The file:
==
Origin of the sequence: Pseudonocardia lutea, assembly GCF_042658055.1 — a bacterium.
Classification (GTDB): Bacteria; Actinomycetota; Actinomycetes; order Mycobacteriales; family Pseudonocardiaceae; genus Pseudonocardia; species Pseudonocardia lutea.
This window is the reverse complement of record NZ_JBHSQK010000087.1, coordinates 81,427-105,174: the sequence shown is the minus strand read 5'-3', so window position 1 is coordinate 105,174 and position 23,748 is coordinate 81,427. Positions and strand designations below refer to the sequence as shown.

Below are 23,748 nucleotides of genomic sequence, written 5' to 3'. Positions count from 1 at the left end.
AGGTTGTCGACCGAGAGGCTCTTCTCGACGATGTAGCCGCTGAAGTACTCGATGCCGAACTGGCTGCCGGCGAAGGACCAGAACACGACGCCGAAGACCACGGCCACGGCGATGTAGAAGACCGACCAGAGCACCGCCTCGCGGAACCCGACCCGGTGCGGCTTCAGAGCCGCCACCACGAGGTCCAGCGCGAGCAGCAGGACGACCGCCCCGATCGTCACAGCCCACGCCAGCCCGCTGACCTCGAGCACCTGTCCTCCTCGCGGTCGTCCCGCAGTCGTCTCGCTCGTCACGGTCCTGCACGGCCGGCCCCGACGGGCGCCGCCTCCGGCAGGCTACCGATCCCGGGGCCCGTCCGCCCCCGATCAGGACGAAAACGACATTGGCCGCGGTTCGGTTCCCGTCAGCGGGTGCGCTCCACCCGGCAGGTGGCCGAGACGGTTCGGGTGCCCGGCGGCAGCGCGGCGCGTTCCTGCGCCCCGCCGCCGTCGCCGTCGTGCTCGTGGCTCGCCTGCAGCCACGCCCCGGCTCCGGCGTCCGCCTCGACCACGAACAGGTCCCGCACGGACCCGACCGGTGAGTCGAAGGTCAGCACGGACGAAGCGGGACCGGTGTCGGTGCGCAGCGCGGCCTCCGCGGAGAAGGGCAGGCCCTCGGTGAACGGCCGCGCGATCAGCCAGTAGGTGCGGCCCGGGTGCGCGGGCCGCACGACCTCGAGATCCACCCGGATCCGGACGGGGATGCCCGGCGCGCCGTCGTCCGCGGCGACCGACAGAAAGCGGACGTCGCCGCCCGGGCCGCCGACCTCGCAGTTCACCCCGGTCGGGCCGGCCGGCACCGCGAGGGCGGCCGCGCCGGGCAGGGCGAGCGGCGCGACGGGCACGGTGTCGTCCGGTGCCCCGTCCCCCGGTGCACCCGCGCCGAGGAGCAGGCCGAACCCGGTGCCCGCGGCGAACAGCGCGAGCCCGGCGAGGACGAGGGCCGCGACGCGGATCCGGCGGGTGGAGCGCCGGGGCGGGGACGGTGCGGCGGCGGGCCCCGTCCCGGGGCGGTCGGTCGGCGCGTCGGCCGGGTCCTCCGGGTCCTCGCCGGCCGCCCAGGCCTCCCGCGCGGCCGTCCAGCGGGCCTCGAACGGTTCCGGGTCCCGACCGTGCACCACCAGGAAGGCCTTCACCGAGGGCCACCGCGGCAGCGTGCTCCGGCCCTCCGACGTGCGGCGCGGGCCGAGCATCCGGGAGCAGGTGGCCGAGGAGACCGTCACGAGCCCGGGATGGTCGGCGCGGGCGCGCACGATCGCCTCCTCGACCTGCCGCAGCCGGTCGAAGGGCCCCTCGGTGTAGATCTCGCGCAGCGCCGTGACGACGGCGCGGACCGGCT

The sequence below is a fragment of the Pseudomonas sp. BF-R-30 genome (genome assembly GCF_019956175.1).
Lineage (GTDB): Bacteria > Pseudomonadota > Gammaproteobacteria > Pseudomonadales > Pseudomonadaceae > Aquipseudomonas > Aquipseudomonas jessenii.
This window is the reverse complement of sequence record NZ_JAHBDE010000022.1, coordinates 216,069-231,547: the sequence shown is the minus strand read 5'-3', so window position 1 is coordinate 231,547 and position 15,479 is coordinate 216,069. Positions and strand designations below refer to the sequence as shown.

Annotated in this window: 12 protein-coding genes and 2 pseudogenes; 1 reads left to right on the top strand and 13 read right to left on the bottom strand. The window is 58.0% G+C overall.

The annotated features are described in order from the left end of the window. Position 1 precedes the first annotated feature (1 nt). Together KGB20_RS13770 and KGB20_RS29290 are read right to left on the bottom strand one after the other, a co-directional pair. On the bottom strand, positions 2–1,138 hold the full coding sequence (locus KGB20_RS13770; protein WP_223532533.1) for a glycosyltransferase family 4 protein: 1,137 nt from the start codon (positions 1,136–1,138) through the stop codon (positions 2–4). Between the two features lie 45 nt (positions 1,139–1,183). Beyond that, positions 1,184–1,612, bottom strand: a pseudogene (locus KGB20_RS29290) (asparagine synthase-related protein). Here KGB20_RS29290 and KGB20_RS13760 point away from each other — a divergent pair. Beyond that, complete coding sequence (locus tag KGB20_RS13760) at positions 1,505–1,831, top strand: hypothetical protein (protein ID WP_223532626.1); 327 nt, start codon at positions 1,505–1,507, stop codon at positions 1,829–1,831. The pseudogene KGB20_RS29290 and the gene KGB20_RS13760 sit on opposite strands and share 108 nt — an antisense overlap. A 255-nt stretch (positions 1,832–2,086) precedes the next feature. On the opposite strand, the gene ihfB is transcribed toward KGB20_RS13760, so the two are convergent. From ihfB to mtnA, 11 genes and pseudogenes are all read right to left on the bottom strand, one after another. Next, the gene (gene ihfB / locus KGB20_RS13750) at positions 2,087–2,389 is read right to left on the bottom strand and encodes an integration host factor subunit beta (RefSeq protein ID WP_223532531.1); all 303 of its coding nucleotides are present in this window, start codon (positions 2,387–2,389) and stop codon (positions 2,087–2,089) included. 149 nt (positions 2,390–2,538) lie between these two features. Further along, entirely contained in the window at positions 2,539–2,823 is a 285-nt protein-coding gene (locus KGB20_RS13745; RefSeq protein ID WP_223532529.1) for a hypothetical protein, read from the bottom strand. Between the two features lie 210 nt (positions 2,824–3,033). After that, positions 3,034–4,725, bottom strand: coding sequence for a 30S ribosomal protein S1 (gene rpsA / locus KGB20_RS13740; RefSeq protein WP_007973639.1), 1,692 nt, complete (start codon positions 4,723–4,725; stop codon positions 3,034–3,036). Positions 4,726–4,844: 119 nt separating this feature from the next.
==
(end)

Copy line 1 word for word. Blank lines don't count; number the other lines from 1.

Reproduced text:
Origin of the sequence: Pseudonocardia lutea, assembly GCF_042658055.1 — a bacterium.